I technically bought FF7 on a Steam sale a while back (because, you know, FF7) and it’s entirely possible I will encounter similar graphical issues. But to an extent I almost see this as an existential threat to older games. Or, rather, older games that were straddling the cutting-edge for their time. Things that seemed ground-breaking for its time in comparison to more sprite-based games have looped around into barely-playable nonsense graphics in less than 10 years.

It kinda makes you wonder though, whether or not this will be a recurring issue as time goes by or if it was a specific moment in computer graphics history. Personally, I’m leaning towards the latter. After all, the original Crysis has held up exceptionally well and even the original Far Cry wasn’t that bad. But have you tried playing KotOR lately? I muscled through that a few years ago, and it left me sore with the effort. It wasn’t even the graphics really, but little things like not being able to pan the camera upwards. It’s Star Wars and you got huge alien cities and you can’t look much farther than the main character’s low-polygon ass.

Maybe Too Much Verisimilitude

So, I guess the devs from FFXIV just released the prices for in-game housing and no one is happy. The pushback from the devs was phrased this way from Massively:

Yoshida said that the high cost in intended to prevent wealthy players from snapping up all of the plots and that all players will be earning more money with patch 2.1. “I understand that, in taking these measures to ensure even distribution of land, we are asking for considerable patience from those players who are eager to enjoy housing right away,” he said. “While I sympathize with players concerns, we believe that this is in the best long-term interests of the game.”

In other words, the concern was that the wealthy players would go around and snatch up all the land before the average player/guild could do so, Monopoly-style. Considering that the housing area is already going to be instanced away from the game world, which is itself already segregated into identical servers, this seems like an Extraordinarily Dumb Problem to Have.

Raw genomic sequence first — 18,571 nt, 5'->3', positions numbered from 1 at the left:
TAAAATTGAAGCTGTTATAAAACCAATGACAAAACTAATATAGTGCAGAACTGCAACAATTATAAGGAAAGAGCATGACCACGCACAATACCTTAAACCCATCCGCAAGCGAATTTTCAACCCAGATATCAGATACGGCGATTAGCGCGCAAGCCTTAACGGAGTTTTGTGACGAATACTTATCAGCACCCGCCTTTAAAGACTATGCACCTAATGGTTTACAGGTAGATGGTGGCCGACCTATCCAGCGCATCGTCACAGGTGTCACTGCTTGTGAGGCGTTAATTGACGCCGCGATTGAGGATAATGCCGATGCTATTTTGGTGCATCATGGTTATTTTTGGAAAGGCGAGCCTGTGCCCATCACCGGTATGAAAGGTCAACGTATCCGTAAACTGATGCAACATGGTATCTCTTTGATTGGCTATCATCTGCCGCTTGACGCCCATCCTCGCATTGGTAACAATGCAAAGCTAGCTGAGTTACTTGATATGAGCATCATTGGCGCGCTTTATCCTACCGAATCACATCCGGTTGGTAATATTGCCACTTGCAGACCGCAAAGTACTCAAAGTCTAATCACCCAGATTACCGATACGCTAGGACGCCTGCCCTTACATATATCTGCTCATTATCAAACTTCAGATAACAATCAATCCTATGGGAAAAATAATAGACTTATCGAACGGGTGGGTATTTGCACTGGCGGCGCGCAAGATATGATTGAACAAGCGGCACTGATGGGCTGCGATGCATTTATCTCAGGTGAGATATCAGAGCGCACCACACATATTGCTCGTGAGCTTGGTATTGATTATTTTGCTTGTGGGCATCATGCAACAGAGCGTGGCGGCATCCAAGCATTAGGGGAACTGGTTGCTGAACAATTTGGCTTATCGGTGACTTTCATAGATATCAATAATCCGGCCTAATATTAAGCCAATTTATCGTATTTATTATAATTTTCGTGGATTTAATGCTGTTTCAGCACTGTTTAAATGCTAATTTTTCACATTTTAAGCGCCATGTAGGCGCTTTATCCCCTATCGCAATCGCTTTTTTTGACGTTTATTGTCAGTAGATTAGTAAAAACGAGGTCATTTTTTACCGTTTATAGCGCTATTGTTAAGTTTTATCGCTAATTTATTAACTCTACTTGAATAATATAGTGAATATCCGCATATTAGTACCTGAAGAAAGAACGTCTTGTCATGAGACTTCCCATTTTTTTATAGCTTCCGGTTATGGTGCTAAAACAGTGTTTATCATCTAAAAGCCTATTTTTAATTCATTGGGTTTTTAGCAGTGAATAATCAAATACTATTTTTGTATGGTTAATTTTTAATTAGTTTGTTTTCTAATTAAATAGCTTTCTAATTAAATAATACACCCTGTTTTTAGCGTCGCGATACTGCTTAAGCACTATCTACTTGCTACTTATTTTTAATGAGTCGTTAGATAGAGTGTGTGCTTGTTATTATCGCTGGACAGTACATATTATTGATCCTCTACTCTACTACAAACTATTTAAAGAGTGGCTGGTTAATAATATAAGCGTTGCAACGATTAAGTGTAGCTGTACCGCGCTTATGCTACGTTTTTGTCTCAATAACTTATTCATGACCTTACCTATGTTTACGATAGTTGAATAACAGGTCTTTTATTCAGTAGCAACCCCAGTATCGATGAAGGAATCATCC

In fairness, I have never thought that “in the world” player housing was ever a good idea, in any game. I’m sure that it “worked” (for very narrow definitions of the word) in various games, but the whole thing strikes me as a kind of bizarre pyramid scheme. What’s the content? Where’s the gameplay? If you are first in line, congratulations, you have an exclusive advantage on into perpetuity and everyone behind you is screwed all in the name of… what? Some vague sense of permanent ownership in a virtual world? Don’t get me wrong, I fully support player housing in general. I just don’t see the point in finite plots of land in a game ostensibly being played by hundreds of thousands of players. This sort of nonsense is why I never got into playing multiplayer Minecraft – where is the fun in traveling to the shit ends of the world because all the prime real estate is taken?

But hey, Square Enix, good job with that heavy, capitalistic dose of realism in your escapist fantasy MMO. Maybe you could add some adjustable-rate mortgages in the next patch, or just allow the rich players to become landlords and rent out property.